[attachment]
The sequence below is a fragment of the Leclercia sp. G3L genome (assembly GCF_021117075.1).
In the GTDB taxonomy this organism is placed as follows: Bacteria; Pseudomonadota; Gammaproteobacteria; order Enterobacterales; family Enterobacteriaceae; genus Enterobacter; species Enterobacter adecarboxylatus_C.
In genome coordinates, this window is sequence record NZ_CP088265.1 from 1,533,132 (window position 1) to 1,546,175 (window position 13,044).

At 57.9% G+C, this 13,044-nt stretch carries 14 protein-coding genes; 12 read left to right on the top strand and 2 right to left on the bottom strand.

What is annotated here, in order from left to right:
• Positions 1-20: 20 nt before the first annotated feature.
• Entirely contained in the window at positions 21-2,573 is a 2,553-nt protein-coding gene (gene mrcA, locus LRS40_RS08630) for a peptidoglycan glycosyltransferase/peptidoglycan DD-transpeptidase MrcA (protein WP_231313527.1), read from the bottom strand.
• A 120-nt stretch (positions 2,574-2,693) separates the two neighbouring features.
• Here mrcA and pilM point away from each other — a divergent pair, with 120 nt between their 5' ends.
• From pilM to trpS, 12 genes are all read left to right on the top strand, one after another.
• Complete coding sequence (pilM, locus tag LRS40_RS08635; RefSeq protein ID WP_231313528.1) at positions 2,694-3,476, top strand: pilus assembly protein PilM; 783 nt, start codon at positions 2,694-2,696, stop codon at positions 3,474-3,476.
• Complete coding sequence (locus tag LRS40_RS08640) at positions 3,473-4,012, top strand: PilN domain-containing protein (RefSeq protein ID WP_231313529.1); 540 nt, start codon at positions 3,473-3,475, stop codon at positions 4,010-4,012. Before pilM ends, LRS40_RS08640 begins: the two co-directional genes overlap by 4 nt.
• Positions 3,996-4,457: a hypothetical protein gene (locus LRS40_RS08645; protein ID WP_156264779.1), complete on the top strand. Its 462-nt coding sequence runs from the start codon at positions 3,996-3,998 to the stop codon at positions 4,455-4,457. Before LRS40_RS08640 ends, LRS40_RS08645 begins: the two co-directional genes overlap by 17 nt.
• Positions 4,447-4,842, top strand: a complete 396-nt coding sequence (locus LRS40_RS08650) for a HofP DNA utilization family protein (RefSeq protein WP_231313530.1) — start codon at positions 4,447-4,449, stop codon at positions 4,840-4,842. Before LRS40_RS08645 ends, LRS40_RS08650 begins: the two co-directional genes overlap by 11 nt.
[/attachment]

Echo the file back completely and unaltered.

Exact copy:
The sequence below is a fragment of the Leclercia sp. G3L genome (assembly GCF_021117075.1).
In the GTDB taxonomy this organism is placed as follows: Bacteria; Pseudomonadota; Gammaproteobacteria; order Enterobacterales; family Enterobacteriaceae; genus Enterobacter; species Enterobacter adecarboxylatus_C.
In genome coordinates, this window is sequence record NZ_CP088265.1 from 1,533,132 (window position 1) to 1,546,175 (window position 13,044).

At 57.9% G+C, this 13,044-nt stretch carries 14 protein-coding genes; 12 read left to right on the top strand and 2 right to left on the bottom strand.

What is annotated here, in order from left to right:
• Positions 1-20: 20 nt before the first annotated feature.
• Entirely contained in the window at positions 21-2,573 is a 2,553-nt protein-coding gene (gene mrcA, locus LRS40_RS08630) for a peptidoglycan glycosyltransferase/peptidoglycan DD-transpeptidase MrcA (protein WP_231313527.1), read from the bottom strand.
• A 120-nt stretch (positions 2,574-2,693) separates the two neighbouring features.
• Here mrcA and pilM point away from each other — a divergent pair, with 120 nt between their 5' ends.
• From pilM to trpS, 12 genes are all read left to right on the top strand, one after another.
• Complete coding sequence (pilM, locus tag LRS40_RS08635; RefSeq protein ID WP_231313528.1) at positions 2,694-3,476, top strand: pilus assembly protein PilM; 783 nt, start codon at positions 2,694-2,696, stop codon at positions 3,474-3,476.
• Complete coding sequence (locus tag LRS40_RS08640) at positions 3,473-4,012, top strand: PilN domain-containing protein (RefSeq protein ID WP_231313529.1); 540 nt, start codon at positions 3,473-3,475, stop codon at positions 4,010-4,012. Before pilM ends, LRS40_RS08640 begins: the two co-directional genes overlap by 4 nt.
• Positions 3,996-4,457: a hypothetical protein gene (locus LRS40_RS08645; protein ID WP_156264779.1), complete on the top strand. Its 462-nt coding sequence runs from the start codon at positions 3,996-3,998 to the stop codon at positions 4,455-4,457. Before LRS40_RS08640 ends, LRS40_RS08645 begins: the two co-directional genes overlap by 17 nt.
• Positions 4,447-4,842, top strand: a complete 396-nt coding sequence (locus LRS40_RS08650) for a HofP DNA utilization family protein (RefSeq protein WP_231313530.1) — start codon at positions 4,447-4,449, stop codon at positions 4,840-4,842. Before LRS40_RS08645 ends, LRS40_RS08650 begins: the two co-directional genes overlap by 11 nt.